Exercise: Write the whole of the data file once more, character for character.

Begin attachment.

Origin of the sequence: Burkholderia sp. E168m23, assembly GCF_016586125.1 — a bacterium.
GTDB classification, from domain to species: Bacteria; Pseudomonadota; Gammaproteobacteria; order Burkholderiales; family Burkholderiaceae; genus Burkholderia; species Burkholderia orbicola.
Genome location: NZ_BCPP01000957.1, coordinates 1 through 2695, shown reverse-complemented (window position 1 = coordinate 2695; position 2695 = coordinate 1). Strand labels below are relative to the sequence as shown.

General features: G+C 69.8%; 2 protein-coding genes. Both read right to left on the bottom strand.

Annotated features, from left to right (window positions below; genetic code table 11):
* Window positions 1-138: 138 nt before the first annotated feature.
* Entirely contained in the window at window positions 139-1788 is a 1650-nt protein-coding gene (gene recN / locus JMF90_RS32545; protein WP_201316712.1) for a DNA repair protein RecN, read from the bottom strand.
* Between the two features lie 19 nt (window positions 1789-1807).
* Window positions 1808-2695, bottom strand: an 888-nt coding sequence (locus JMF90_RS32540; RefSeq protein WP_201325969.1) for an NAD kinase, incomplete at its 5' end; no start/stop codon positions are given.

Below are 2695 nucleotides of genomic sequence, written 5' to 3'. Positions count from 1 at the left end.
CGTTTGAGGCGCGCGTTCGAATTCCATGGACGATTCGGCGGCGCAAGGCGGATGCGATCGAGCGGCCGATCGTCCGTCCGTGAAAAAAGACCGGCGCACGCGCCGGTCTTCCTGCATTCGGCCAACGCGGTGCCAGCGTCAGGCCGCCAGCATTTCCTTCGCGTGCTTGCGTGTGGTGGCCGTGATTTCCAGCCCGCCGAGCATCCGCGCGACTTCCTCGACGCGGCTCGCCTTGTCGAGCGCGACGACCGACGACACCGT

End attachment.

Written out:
Origin of the sequence: Burkholderia sp. E168m23, assembly GCF_016586125.1 — a bacterium.
GTDB classification, from domain to species: Bacteria; Pseudomonadota; Gammaproteobacteria; order Burkholderiales; family Burkholderiaceae; genus Burkholderia; species Burkholderia orbicola.
Genome location: NZ_BCPP01000957.1, coordinates 1 through 2695, shown reverse-complemented (window position 1 = coordinate 2695; position 2695 = coordinate 1). Strand labels below are relative to the sequence as shown.

General features: G+C 69.8%; 2 protein-coding genes. Both read right to left on the bottom strand.

Annotated features, from left to right (window positions below; genetic code table 11):
* Window positions 1-138: 138 nt before the first annotated feature.
* Entirely contained in the window at window positions 139-1788 is a 1650-nt protein-coding gene (gene recN / locus JMF90_RS32545; protein WP_201316712.1) for a DNA repair protein RecN, read from the bottom strand.
* Between the two features lie 19 nt (window positions 1789-1807).
* Window positions 1808-2695, bottom strand: an 888-nt coding sequence (locus JMF90_RS32540; RefSeq protein WP_201325969.1) for an NAD kinase, incomplete at its 5' end; no start/stop codon positions are given.

Below are 2695 nucleotides of genomic sequence, written 5' to 3'. Positions count from 1 at the left end.
CGTTTGAGGCGCGCGTTCGAATTCCATGGACGATTCGGCGGCGCAAGGCGGATGCGATCGAGCGGCCGATCGTCCGTCCGTGAAAAAAGACCGGCGCACGCGCCGGTCTTCCTGCATTCGGCCAACGCGGTGCCAGCGTCAGGCCGCCAGCATTTCCTTCGCGTGCTTGCGTGTGGTGGCCGTGATTTCCAGCCCGCCGAGCATCCGCGCGACTTCCTCGACGCGGCTCGCCTTGTCGAGCGCGACGACCGACGACACCGT